It’s just before Christmas, near the end of my first ski day of the new winter season in December. Sipping a glass of fizz, while soothing slightly aching thighs in our chalet’s outdoor hot tub is high on my agenda.
But then, in comes a call from the Ecole de Ski Français saying that our night ski tour, planned for two days hence, must be done this evening. The short-term weather forecast has radically changed here in Morzine, from still, blue skies to blizzards.
Night ski touring is a new venture in this French resort in the huge Portes du Soleil ski area, the brainchild of the local tourist office and ski mountaineering specialist Alain Premat from the Morzine ESF.
The idea is to encourage more skiers and snowboarders into the fast-growing sport of walking uphill on skis, for the compatible benefits of increased fitness and untracked, peaceful descents.
The plan for our introductory tour is an ascent up Pleney, 1,505m, a climb of around 350 vertical metres from the resort.
I reassure my weary quads that this should be manageable at a steady pace in 90 minutes or so. But they sternly remind me that this is the equivalent of 115 flights on a StairMaster gym machine – a very different proposition to the hot tub.
And when it comes to ski touring, it turns out Alain Premat is a superhero, so I hope he’ll be gentle with this mere mortal. In 2010, aged 28, he was part of a team of three including his brother, Jean-François, that instigated the Lac Léman to Mont Blanc summit challenge.
They climbed 11,000 vertical metres – over 110km – in 23 hours and 10 minutes. This record may never be broken, not least because it’s rare for there to be snow down at lake level while it’s still to safe to hike up Mont Blanc, western Europe’s highest peak.
The same trio are former record holders of the Chamonix to Zermatt ski touring challenge (aka the Haute Route). Ordinary folk would take up to seven days to complete this, staying in refuges along the way. Alain did the whole itinerary in less than 19 hours.
My introductory tour in Morzine seems pathetic by comparison, so I keep my thighs’ concerns to myself when I meet Alain. But am nonetheless reassured that I’m in good hands.
Since we are using special lightweight touring equipment for our adventure, Alain wants to check I’m capable of skiing downhill using it, so we take one of the final gondola lifts up Pleney as dusk gathers.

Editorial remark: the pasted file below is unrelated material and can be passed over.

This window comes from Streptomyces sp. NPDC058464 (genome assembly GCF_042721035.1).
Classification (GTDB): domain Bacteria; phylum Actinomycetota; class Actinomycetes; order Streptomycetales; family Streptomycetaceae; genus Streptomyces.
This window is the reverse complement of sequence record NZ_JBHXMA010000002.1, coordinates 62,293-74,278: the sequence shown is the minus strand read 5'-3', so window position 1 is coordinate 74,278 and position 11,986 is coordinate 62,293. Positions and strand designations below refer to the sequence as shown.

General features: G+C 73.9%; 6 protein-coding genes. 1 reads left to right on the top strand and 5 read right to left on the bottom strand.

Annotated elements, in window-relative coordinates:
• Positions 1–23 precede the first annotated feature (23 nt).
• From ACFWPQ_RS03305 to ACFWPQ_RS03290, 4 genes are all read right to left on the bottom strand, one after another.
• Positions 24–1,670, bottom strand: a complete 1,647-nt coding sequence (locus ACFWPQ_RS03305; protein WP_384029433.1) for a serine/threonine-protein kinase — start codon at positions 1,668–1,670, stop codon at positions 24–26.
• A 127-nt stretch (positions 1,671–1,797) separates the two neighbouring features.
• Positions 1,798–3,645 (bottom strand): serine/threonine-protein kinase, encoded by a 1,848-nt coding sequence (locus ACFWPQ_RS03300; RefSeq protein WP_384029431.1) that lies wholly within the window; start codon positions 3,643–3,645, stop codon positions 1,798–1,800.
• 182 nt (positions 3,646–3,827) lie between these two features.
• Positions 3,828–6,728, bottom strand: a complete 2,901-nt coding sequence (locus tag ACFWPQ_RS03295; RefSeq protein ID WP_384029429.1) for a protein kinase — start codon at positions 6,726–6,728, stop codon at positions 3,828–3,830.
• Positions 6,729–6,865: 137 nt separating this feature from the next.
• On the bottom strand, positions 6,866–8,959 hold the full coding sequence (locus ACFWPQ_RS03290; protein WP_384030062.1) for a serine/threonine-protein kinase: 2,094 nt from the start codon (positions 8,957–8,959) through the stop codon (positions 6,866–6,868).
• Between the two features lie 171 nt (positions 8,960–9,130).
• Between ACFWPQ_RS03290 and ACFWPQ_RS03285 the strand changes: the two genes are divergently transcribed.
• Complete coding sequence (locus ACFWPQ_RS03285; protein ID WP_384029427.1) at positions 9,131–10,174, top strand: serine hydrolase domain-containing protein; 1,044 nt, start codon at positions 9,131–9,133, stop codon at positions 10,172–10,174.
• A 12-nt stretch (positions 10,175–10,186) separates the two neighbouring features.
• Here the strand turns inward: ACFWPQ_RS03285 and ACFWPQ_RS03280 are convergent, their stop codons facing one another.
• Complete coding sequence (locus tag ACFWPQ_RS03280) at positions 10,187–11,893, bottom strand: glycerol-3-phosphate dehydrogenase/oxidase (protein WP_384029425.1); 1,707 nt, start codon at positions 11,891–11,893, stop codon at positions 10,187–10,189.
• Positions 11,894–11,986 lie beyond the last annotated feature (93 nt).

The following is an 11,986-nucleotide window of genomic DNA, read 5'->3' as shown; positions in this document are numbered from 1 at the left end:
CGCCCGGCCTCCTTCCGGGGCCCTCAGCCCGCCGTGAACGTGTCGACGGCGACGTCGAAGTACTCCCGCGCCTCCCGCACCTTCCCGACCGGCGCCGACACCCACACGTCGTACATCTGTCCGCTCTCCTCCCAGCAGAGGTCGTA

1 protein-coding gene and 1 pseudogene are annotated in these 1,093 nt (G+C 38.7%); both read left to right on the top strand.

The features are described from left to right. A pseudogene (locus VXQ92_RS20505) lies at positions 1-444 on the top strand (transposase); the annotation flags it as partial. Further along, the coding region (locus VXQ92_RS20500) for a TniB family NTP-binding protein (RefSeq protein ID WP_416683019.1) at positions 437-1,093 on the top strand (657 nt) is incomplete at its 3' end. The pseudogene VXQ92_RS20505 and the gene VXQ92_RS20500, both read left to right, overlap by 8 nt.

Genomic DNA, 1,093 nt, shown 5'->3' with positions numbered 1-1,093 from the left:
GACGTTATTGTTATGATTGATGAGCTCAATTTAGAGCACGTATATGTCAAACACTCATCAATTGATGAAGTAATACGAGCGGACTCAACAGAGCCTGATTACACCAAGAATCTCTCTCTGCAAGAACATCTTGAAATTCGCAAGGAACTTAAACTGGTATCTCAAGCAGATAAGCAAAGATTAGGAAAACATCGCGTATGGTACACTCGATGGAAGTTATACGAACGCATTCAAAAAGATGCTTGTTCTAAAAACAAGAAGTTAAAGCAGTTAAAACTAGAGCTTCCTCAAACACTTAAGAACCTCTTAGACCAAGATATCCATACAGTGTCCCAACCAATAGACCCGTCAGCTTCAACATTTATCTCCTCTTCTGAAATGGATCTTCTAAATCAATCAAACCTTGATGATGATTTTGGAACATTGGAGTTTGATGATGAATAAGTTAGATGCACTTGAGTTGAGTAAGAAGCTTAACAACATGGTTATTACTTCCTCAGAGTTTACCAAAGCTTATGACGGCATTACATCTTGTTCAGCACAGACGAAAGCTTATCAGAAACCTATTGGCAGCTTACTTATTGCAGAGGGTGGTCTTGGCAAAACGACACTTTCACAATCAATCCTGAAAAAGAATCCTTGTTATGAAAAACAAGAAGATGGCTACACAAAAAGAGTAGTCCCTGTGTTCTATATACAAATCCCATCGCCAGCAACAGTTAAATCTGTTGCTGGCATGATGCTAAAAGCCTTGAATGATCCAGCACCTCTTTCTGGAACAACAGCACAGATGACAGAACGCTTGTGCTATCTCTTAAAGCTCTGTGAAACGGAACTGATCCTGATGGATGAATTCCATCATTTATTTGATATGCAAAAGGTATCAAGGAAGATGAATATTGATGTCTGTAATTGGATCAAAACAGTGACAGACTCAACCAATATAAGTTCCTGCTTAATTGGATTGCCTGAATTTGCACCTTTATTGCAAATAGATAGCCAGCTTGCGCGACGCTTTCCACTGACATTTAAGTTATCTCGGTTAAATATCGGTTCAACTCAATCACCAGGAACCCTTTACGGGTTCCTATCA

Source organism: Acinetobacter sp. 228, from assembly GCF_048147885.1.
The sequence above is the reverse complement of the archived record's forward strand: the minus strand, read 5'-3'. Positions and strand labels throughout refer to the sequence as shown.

I’m a big unit, and the touring boots are less supportive than my stronger downhill boots, but I soon get used to it. The skis feel much like the usual downhill ones, just lighter and easier to manoeuvre.
Back at the bottom, and the next ascent is under our own steam. Walking uphill means sticking touring skins on the bottom of the skis, which allow them to slide forwards and up, but not backwards or, crucially, down. The skins are called peau de phoque in French, which translates as seal skins – explorers used them before synthetic versions were invented to replicate the same function.
Alain dishes out tips on massaging the sticky surface of the synthetic skins on to the ski bases, stressing the importance of keeping them dry so they adhere well. He also tells us to remove a layer of clothing to our backpacks, before we don our headtorches and set off into the moonlight.
Happily, Alain soon veers off the piste onto a charming, untracked, forested road crossed by the occasional drainage stream – which we step over carefully not wishing to dunk the skins.
Alain sets a steady pace, and sometimes I stay in his ski tracks. For other periods I enjoy the feeling of gliding my skis through an even layer of fresh snow, effectively breaking trail. I’m soon grateful for that advice to shed a layer as we stride on through the night, silent save for the beating hearts and heavy, regular breaths of myself and my three companions. These include Samuel Ingles, a photographer who is touring using a split snowboard – it splits in half for touring uphill, and clips back together for riding downhill.
Although no wildlife enhances our tour, Alain points out tracks of rabbits, chamois (small mountain deer) and foxes along the way, before we emerge, after 90 minutes, as I predicted, into the open air.
Beneath an impressive canopy of stars at a hamlet called Nabor, near the top of Pleney, I feel not exhaustion, but exhilaration. I take a mildly triumphant breath of chilled night air, before removing my skins and adjusting the equipment to downhill mode for a deserted and equally exhilarating ski back down to Morzine on the Pleney B piste.
Anna and Will, our cheerful hosts back at the luxurious Chalet Bizet, welcome us back with delicious canapés and glasses of chilled vintage Bollinger champagne. Chalet dinner and hot tub experiences are still to come, but after this long first day back on skis, it’s the kneading skills of Nicole, a therapist on call from Mobile Mountain Massage, that I am most deeply grateful for.
Need to know
Introductory night tours with ESF Morzine cost €50 per person (minimum four people in the group) take place from 5 or 5.30pm on Thursdays. Tailormade evenings and longer itineraries also available. Ski touring equipment to rent from Francois Baud Freeride shop at base of Pleney gondola, night tour only €28, full day €41.
Seven nights sole occupancy in three-bedroom Chalet Bizet with AliKats Mountain Holidays costs from £1,152 per person half board based on six sharing, including afternoon tea and paired wine with dinner, plus private chauffeur service around Morzine. In-chalet treatments with Mobile Mountain Massage cost from €50 for 30 minutes.